Finally, lets put our NAT statement into place:
ip nat inside source list 120 pool TSTPOOL overload
So we want to take all IP addresses listed in access-list 120 and replace the source-address with the addresses in the TSTPOOL. We also want to perform PAT (port based NAT) to further increase our chances of getting an internet connection. (Otherwise, only 2 simultanous connections could exist).
Now, lets test this out! Lets try with a ping from our Server-1 to the internet (which is 184.108.40.206):
Server-1#ping 220.127.116.11 Type escape sequence to abort. Sending 5, 100-byte ICMP Echos to 18.104.22.168, timeout is 2 seconds: !!!!! Success rate is 100 percent (5/5), round-trip min/avg/max = 176/252/312 ms
Awesome, we have connectivity. Lets check out what the “internet” is really receiving by looking at the ISP router:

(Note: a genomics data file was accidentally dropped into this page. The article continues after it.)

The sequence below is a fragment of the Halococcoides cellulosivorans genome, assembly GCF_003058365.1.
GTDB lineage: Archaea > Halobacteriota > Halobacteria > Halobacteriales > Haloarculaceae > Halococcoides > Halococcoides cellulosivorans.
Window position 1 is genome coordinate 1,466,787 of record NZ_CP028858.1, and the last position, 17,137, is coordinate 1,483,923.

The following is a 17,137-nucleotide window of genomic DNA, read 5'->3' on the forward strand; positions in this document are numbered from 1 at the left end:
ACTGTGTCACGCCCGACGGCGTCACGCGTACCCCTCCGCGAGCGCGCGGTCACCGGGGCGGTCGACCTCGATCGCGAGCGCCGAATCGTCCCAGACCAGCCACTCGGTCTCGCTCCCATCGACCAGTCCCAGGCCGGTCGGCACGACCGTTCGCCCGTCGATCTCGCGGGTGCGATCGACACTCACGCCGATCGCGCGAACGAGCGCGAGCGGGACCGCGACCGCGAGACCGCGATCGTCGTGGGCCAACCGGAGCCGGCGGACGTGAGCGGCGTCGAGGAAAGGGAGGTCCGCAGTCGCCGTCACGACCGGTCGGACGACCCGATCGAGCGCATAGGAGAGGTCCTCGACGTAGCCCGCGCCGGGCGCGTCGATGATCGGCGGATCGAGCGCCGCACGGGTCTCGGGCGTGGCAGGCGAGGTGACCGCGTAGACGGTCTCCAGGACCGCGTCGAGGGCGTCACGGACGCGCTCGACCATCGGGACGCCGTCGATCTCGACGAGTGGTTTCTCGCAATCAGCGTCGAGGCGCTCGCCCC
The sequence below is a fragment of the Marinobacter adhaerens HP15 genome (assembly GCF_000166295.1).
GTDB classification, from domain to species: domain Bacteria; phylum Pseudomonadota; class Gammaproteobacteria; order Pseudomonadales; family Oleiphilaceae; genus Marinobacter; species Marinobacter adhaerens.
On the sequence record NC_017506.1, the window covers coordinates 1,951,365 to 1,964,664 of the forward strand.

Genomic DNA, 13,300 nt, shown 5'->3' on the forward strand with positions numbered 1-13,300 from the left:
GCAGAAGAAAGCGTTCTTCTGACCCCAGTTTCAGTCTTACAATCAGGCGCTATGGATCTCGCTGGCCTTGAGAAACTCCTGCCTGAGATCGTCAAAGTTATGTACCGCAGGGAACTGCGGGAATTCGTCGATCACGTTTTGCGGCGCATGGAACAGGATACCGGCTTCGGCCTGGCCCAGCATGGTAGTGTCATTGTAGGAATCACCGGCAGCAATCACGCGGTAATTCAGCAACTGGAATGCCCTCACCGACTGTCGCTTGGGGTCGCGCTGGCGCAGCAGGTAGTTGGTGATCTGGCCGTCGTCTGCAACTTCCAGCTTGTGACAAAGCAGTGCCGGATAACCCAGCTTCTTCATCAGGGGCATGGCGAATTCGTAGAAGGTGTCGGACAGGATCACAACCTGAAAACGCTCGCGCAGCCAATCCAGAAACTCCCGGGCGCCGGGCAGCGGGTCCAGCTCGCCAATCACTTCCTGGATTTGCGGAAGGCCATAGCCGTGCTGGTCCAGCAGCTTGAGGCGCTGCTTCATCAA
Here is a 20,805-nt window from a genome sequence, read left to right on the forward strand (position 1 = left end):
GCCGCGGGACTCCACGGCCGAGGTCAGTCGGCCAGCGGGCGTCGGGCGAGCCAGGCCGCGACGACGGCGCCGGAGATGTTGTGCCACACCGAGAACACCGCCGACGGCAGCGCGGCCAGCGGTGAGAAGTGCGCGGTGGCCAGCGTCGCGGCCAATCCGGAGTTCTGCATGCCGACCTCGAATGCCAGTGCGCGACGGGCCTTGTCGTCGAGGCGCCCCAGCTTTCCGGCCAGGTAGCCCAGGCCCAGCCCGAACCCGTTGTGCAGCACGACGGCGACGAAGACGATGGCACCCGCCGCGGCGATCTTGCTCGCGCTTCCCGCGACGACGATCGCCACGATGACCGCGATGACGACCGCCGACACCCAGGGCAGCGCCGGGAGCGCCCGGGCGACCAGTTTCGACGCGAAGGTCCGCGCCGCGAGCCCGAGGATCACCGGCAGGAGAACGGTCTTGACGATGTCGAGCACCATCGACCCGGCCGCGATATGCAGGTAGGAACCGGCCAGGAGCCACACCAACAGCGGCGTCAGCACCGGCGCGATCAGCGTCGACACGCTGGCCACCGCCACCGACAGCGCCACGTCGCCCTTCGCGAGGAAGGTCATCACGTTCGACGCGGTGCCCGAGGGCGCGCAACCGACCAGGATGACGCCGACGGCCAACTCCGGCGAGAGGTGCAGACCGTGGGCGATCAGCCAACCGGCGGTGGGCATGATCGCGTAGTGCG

*Mar 1 10:37:41.017: IP: s=22.214.171.124 (FastEthernet0/0), d=126.96.36.199, len 100, rcvd 4 *Mar 1 10:37:41.017: IP: tableid=0, s=188.8.131.52 (local), d=184.108.40.206 (FastEthernet0/0), routed via FIB *Mar 1 10:37:41.021: IP: s=220.127.116.11 (local), d=18.104.22.168 (FastEthernet0/0), len 100, sending *Mar 1 10:37:41.309: IP: tableid=0, s=22.214.171.124 (FastEthernet0/0), d=126.96.36.199 (Loopback0), routed via RIB
Again, what we would expect. The source address has been translated into our assigned IP addresses. As a final confirmation, lets check the NAT status on R1:
R1(config)#do sh ip nat trans Pro Inside global Inside local Outside local Outside global icmp 188.8.131.52:46 192.168.100.50:46 184.108.40.206:46 220.127.116.11:46